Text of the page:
The home in late 2006
|Architectural style||Federal Style, Late Victorian, Colonial Revival|
|Governing body||Devitt Family|
|NRHP Reference #||80004394|
|Added to NRHP||1980|
The Patchett House is located at Ward Street (NY 17K), on the junction with Factory Street, in Montgomery, New York. It was originally built in the early 19th century as a tavern serving travelers on the Newburgh–Cochecton Turnpike, whose eastern half 17K follows today.
Arthur Patchett, at the time co-owner of the Montgomery Worsted Mills at the end of Factory Street on the Wallkill River, moved into the house sometime in the 1890s. His family continued living there until the 1970s.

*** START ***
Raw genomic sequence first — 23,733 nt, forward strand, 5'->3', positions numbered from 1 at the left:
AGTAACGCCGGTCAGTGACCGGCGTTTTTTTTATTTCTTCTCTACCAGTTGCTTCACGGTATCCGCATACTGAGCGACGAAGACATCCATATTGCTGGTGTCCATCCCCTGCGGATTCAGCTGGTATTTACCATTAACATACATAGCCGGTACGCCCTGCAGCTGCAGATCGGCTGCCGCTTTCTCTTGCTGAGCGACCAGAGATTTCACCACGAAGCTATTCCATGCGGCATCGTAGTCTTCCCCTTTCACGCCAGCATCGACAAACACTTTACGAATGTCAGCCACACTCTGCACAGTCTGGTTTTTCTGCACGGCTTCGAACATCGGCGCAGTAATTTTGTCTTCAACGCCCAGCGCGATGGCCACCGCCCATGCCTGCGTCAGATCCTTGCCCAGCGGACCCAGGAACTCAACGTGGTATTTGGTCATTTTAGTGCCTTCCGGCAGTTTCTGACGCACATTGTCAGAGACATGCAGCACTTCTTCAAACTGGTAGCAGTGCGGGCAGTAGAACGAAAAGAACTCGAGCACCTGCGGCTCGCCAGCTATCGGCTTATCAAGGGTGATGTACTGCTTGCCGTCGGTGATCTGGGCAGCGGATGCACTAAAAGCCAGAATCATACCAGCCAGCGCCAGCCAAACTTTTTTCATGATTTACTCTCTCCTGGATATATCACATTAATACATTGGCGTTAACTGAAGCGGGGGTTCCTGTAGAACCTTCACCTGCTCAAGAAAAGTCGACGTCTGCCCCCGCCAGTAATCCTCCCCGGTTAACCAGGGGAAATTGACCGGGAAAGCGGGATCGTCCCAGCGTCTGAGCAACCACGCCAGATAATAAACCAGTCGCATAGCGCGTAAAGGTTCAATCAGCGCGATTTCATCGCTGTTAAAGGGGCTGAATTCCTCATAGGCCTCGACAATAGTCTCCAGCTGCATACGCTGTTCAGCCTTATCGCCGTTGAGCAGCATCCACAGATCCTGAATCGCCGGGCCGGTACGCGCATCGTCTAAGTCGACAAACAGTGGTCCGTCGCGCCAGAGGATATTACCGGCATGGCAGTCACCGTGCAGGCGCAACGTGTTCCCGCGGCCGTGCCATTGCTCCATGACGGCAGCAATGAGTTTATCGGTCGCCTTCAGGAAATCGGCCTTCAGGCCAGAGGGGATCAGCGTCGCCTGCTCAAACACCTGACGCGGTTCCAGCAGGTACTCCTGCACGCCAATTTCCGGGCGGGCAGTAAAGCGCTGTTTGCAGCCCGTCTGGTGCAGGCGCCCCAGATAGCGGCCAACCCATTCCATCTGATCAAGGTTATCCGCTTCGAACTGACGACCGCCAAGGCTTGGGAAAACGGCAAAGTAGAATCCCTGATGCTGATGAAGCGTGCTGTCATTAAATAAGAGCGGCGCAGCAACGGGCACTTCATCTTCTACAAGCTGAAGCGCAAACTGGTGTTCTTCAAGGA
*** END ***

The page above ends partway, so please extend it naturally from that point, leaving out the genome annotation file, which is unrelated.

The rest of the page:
The house was added to the National Register of Historic Places in 1980. Later on, though, it remained vacant and by the end of the century had fallen into serious neglect and disrepair. In 2005, serious renovations were undertaken and today the house looks as good as new. The most recent tenants are the nonprofit artist's environmental cooperative Wallkill River School.
A nearby townhouse complex is named Patchett Crossing. The Montgomery Water Works, built on land originally owned by the Patchetts, stands almost just across 17K, and the Orange County Choppers production facility is just up the street.
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